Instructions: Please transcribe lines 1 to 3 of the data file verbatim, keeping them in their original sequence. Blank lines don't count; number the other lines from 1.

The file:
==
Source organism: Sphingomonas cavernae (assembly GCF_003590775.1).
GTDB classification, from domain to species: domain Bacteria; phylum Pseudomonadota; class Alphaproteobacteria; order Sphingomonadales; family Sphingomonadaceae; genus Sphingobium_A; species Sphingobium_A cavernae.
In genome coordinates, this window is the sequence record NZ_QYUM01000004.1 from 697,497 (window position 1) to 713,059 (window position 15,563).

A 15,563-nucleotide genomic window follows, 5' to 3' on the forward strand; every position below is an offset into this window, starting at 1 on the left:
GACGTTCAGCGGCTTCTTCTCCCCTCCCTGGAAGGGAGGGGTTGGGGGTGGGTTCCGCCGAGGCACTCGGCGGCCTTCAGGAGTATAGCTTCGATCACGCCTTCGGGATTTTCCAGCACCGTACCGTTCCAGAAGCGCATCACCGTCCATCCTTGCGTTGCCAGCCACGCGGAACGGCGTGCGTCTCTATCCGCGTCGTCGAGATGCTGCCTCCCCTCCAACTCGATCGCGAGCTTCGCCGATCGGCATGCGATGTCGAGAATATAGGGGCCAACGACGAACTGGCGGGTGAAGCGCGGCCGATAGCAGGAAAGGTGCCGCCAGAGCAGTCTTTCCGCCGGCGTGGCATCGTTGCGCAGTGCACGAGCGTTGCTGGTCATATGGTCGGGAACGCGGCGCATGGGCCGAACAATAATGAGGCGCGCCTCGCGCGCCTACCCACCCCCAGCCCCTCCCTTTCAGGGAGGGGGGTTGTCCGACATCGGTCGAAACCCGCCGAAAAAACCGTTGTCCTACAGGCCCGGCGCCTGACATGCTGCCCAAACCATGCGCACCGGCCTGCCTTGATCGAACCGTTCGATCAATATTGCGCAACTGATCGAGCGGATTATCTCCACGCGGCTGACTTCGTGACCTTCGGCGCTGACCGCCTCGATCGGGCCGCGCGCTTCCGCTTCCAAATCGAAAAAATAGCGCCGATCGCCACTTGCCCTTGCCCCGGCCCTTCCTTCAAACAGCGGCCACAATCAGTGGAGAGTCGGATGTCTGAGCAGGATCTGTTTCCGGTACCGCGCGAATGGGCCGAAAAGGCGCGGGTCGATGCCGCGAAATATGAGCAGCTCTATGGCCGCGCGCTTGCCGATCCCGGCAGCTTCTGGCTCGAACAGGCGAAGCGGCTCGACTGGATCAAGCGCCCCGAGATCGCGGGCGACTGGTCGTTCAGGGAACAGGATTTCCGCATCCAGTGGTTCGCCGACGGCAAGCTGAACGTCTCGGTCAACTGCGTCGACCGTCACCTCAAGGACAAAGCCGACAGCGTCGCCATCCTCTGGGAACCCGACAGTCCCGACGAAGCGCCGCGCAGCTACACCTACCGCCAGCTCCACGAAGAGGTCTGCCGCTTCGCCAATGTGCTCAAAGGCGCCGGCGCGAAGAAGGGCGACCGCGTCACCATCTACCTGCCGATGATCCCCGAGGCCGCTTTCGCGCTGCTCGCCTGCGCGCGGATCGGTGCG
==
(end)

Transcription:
Source organism: Sphingomonas cavernae (assembly GCF_003590775.1).
GTDB classification, from domain to species: domain Bacteria; phylum Pseudomonadota; class Alphaproteobacteria; order Sphingomonadales; family Sphingomonadaceae; genus Sphingobium_A; species Sphingobium_A cavernae.
In genome coordinates, this window is the sequence record NZ_QYUM01000004.1 from 697,497 (window position 1) to 713,059 (window position 15,563).